Some readers have spotted that we have not reported on the developing situation at Farringdon for a while. It’s nice to know you noticed and care and we are sorry to have kept you waiting. The general approach we were/are taking with Thameslink is almost on the basis of an “annual review,” and Spring is always a good time to review new works (the “then” and “now” scenario provides a handy hook upon which an article can be based). We’ll be starting that review this year with London Bridge, but in the meantime here are a couple of teasers with regards to Farringdon.
The new overall roof at Farringdon is striking, but arguably a point of major interest can be found in how they plan to fit twelve car coach quart jug trains into what was previously an eight car pint pot station. It is all about angle and wangle, and we are intrigued how every metre of new platform face has been shoe horned into the bends and dips of the Widened lines.
This picture is taken from the end of platform 3, the southbound Thameslink line looking towards the Gridiron and Saint Pancras. As can be seen the platforms have, as part of the programme, been extended down the slope. They now cross the junction to the Farringdon Street Goods Depot that was itself the Farringdon Street Station from 1863 to 1865. This was as far as the Great Western’s broad gauge trains ever got. Following the break up between the Metropolitan and the Great Western all tunnels east of here were built to accommodate standard gauge trains only. Note also the very short distance between signals – having sufficient buffer capacity in the constrained central core is essential to let Thameslink meet its train throughput targets.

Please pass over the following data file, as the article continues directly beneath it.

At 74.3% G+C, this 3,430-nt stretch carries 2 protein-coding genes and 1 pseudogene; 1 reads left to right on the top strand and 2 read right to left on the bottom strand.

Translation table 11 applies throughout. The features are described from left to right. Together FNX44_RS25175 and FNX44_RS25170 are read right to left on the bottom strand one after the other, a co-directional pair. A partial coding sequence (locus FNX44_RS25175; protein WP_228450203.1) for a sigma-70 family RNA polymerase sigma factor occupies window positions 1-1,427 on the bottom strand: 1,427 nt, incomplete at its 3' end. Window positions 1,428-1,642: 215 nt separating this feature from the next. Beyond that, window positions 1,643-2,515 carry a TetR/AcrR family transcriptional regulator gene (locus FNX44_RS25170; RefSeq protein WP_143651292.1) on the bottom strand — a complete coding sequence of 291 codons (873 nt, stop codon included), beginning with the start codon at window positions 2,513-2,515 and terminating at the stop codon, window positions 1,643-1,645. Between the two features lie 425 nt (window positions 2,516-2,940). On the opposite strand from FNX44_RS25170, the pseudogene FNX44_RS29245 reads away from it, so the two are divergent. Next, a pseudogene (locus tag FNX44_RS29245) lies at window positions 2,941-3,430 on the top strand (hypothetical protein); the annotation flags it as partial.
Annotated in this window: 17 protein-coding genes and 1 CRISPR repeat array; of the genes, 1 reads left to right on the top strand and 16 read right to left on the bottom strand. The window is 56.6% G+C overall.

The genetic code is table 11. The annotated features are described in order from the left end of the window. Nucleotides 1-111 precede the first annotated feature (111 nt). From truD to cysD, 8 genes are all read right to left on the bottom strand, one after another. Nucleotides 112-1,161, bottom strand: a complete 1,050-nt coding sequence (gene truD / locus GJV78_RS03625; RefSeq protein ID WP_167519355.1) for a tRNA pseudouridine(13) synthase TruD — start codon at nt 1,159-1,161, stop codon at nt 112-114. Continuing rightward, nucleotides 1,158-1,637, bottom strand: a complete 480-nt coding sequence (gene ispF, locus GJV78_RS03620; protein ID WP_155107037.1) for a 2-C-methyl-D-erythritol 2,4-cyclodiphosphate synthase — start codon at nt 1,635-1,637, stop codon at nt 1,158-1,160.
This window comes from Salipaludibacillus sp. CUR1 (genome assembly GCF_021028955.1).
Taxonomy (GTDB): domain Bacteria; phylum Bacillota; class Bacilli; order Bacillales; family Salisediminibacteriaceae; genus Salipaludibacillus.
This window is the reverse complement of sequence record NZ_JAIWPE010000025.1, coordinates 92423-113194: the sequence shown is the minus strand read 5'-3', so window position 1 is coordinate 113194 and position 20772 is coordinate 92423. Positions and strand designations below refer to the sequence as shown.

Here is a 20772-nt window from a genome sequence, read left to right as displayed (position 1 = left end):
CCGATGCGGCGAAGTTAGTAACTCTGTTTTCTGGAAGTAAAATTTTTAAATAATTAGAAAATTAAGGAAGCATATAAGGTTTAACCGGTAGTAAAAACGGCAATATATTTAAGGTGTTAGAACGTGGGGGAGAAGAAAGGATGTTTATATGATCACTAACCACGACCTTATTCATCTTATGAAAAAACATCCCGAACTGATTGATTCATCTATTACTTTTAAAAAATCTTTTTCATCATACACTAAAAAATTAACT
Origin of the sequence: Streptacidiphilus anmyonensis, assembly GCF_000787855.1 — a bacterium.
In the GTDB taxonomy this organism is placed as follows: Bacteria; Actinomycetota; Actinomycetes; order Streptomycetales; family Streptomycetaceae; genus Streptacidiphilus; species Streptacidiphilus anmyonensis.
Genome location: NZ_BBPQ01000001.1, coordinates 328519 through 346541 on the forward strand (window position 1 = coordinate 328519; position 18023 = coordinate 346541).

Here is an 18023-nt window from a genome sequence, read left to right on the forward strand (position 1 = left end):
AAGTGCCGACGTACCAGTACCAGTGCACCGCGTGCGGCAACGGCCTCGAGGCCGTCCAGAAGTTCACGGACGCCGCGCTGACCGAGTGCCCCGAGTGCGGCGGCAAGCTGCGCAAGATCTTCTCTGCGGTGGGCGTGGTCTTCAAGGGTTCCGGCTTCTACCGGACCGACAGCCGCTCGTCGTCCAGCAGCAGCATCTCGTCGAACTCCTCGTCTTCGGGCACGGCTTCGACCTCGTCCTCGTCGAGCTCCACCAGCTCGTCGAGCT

Although trains no longer run through from Farringdon to Moorgate, calling eastbound but not westbound at Barbican, the platform roads through Farringdon are still the “up” and “down” Moorgate. For the avoidance of doubt as to where the “up” and “down” Snow Hill end, this reminder has been placed between the Thameslink lines where the third rail ends next to West Hampstead’s signal 1042.
And, finally, with a look back along platform three under the new overall roof, we see 319381 on a short working to Kentish Town drawing into platform 4. Note the serpentine curves of the newly extended platform 3. Farringdon is all about angle and wangle.
All the pictures have been taken by Son of Mwmbwls as an act of filial duty to his dear old pater. Our thanks and copyright acknowledgements to him.
We will be back to cover the rest of the developments at Farringdon in the near future…